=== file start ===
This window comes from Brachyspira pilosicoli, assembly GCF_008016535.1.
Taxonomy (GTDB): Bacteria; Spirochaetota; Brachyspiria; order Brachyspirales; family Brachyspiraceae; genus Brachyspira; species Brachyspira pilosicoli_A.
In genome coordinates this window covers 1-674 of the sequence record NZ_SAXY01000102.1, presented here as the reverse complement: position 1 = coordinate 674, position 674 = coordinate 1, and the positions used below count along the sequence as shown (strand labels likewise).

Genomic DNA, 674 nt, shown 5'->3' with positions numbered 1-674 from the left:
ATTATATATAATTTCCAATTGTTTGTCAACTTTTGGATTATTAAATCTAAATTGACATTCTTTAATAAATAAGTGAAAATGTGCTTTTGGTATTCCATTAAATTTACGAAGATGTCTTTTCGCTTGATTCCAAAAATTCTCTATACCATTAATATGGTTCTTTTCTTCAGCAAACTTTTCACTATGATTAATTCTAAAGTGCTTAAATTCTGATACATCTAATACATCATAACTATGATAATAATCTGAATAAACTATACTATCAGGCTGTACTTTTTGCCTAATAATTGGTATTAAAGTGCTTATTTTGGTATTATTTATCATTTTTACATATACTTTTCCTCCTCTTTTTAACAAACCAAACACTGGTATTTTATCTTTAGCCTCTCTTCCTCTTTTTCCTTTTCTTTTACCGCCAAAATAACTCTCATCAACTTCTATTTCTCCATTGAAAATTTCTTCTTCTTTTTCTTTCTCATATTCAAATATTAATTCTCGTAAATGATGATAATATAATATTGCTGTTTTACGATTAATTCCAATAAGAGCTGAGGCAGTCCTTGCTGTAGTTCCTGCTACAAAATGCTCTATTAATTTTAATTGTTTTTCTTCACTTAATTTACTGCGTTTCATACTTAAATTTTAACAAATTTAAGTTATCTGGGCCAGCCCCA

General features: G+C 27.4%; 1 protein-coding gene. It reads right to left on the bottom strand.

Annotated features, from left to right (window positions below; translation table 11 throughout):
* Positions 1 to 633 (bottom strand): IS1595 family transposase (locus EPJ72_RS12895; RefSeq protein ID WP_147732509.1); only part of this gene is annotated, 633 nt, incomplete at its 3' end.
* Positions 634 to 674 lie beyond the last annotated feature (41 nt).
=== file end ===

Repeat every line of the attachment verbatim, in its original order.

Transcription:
This window comes from Brachyspira pilosicoli, assembly GCF_008016535.1.
Taxonomy (GTDB): Bacteria; Spirochaetota; Brachyspiria; order Brachyspirales; family Brachyspiraceae; genus Brachyspira; species Brachyspira pilosicoli_A.
In genome coordinates this window covers 1-674 of the sequence record NZ_SAXY01000102.1, presented here as the reverse complement: position 1 = coordinate 674, position 674 = coordinate 1, and the positions used below count along the sequence as shown (strand labels likewise).

Genomic DNA, 674 nt, shown 5'->3' with positions numbered 1-674 from the left:
ATTATATATAATTTCCAATTGTTTGTCAACTTTTGGATTATTAAATCTAAATTGACATTCTTTAATAAATAAGTGAAAATGTGCTTTTGGTATTCCATTAAATTTACGAAGATGTCTTTTCGCTTGATTCCAAAAATTCTCTATACCATTAATATGGTTCTTTTCTTCAGCAAACTTTTCACTATGATTAATTCTAAAGTGCTTAAATTCTGATACATCTAATACATCATAACTATGATAATAATCTGAATAAACTATACTATCAGGCTGTACTTTTTGCCTAATAATTGGTATTAAAGTGCTTATTTTGGTATTATTTATCATTTTTACATATACTTTTCCTCCTCTTTTTAACAAACCAAACACTGGTATTTTATCTTTAGCCTCTCTTCCTCTTTTTCCTTTTCTTTTACCGCCAAAATAACTCTCATCAACTTCTATTTCTCCATTGAAAATTTCTTCTTCTTTTTCTTTCTCATATTCAAATATTAATTCTCGTAAATGATGATAATATAATATTGCTGTTTTACGATTAATTCCAATAAGAGCTGAGGCAGTCCTTGCTGTAGTTCCTGCTACAAAATGCTCTATTAATTTTAATTGTTTTTCTTCACTTAATTTACTGCGTTTCATACTTAAATTTTAACAAATTTAAGTTATCTGGGCCAGCCCCA

General features: G+C 27.4%; 1 protein-coding gene. It reads right to left on the bottom strand.

Annotated features, from left to right (window positions below; translation table 11 throughout):
* Positions 1 to 633 (bottom strand): IS1595 family transposase (locus EPJ72_RS12895; RefSeq protein ID WP_147732509.1); only part of this gene is annotated, 633 nt, incomplete at its 3' end.
* Positions 634 to 674 lie beyond the last annotated feature (41 nt).